To date, my blog has been about chronicling my travel adventures, with occasional lapses into cultural insight and political satire…from my perspective, of course.
Equally as important, this blog has been a repository for thousands of photos I’ve taken along the way, helping me identify and memorialize hundreds of destinations I’ve visited during the past six years, and perhaps, transcending the ubiquitous and banal:
or vegetable snapshot!
I admit to taking my fair share of goofy personal photos, and occasionally posting them from time to time (see “Looking Back in Pictures”). But for the most part, Streaming Thru America has been my “show and tell” outlet for timestamping my wanderlust…
What follows is this summer’s shameful display of selfies and portraits of familiar faces from faraway places.
And there are instances and circumstances when the background becomes the most important element in the picture:
Finally, there are occasions when I get to strut across nature’s catwalk, and Leah is mostly there to capture the moment:
This blog was never intended as a vanity project, and I was never under any illusion that posting my travel adventures would ever turn me into a world-wide influencer. But at the very least, there are precious moments when I get to star in my own production.
It took a few days of walking, cycling, and driving around Montréal before Leah and I found our bearings from atop Mont Royal.
We roamed the rues and parcs of the city in search of historic, cultural, and architectural significance–with an emphasis on good food…and we found it in many of the neighborhoods we visited.
We followed in the steps of 6 million annual tourists who stroll, bike, blade and run between Notre-Dame-de-Bon-Secours Chapel (1771),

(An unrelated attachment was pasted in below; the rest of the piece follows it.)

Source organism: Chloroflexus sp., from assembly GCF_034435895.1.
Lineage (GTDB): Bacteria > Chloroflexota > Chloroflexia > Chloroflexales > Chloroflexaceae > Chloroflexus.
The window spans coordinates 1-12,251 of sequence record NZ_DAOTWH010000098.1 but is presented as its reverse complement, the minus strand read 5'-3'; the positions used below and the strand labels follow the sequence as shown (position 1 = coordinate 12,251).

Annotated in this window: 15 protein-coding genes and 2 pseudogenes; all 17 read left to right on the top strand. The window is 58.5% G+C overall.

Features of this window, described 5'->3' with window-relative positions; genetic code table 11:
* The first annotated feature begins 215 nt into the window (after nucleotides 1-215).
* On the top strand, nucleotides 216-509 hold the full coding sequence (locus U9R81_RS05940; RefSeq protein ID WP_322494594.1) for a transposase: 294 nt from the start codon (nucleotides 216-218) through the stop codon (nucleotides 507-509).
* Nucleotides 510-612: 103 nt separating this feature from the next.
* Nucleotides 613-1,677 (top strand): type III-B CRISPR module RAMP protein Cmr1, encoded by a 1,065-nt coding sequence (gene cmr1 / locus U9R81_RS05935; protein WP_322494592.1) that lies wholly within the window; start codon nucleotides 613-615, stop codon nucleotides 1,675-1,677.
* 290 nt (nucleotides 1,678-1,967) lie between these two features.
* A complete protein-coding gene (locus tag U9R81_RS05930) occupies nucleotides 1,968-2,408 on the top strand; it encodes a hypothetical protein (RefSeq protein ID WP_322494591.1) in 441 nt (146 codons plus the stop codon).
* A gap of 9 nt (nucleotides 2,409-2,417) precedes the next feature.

and the Sailors’ Memorial Clock (1922) at the Vieux-Port de Montréal (Old Port).
We shared a laugh after spotting yet another monster-sized Ferris wheel on the pier, but La Grande Roue de Montréal, erected in 2017 to celebrate Montréal’s 350th anniversary is one of several family attractions that appeal to tourists near and far.
In 1642, New France took root on the banks of the Saint Lawrence River, where French traders and the Crown established a fort (Ville-Marie) in support of a flourishing fur trade. Roman Catholic missionaries followed, intending to establish a North American parish that could convert the Iroquois to Christianity, and build a cathedral that was worthy of a New World capital.
Notre-Dame Basilica was designed by James O’Donnell in a Gothic Revival style, and built behind the original parish church.
The sanctuary was completed in 1830,
and the towers followed in 1841 and 1843.
The interior’s intricate stone and wood carvings were completed in 1879.
The pipe organ dates to 1891. It comprises four keyboards, 92 stops, 7000 individual pipes and a pedal board.
Arson destroyed the more intimate Sacre-Coeur Chapel in 1978, but it was rebuilt from original drawings, and finished with an immense bronze altarpiece by Quebec sculptor Charles Daudelin.
It’s a 5-minute Metro ride from downtown to Parc Jean-Drapeau, an island park surrounded by the Saint Lawrence River. Half the park is natural (Saint Helen’s Island) and the other half is artificial (Ile de Notre Dame), conceived with rock excavated from Montréal’s Metro tunnels.
The park is a fitting tribute and memorial for its namesake, Jean Drapeau. As mayor of Montréal (1954-1957, 1960-1986), he was instrumental in bringing Expo67 to his city. Drapeau is also remembered for securing the 1976 Summer Olympics for Montréal, as well as successfully lobbying Major League Baseball for a major league franchise during its 1969 expansion (Kansas City Royals, Montreal Expos, San Diego Padres, and Seattle Pilots).
Few pavilions from Expo67 remain on the island. Notably, the French pavilion has been repurposed as Canada’s largest casino.
And the United States pavilion, featuring Buckminster Fuller’s geodesic dome has also been preserved, despite a fire in1976 that burned through the structure’s acrylic bubble, leaving only the steel trusses.
Fortunately, the exhibition space within the dome was spared, and has been transformed into an interactive museum named Biosphere, that tells the story of our environment through several rooms of multimedia presentations,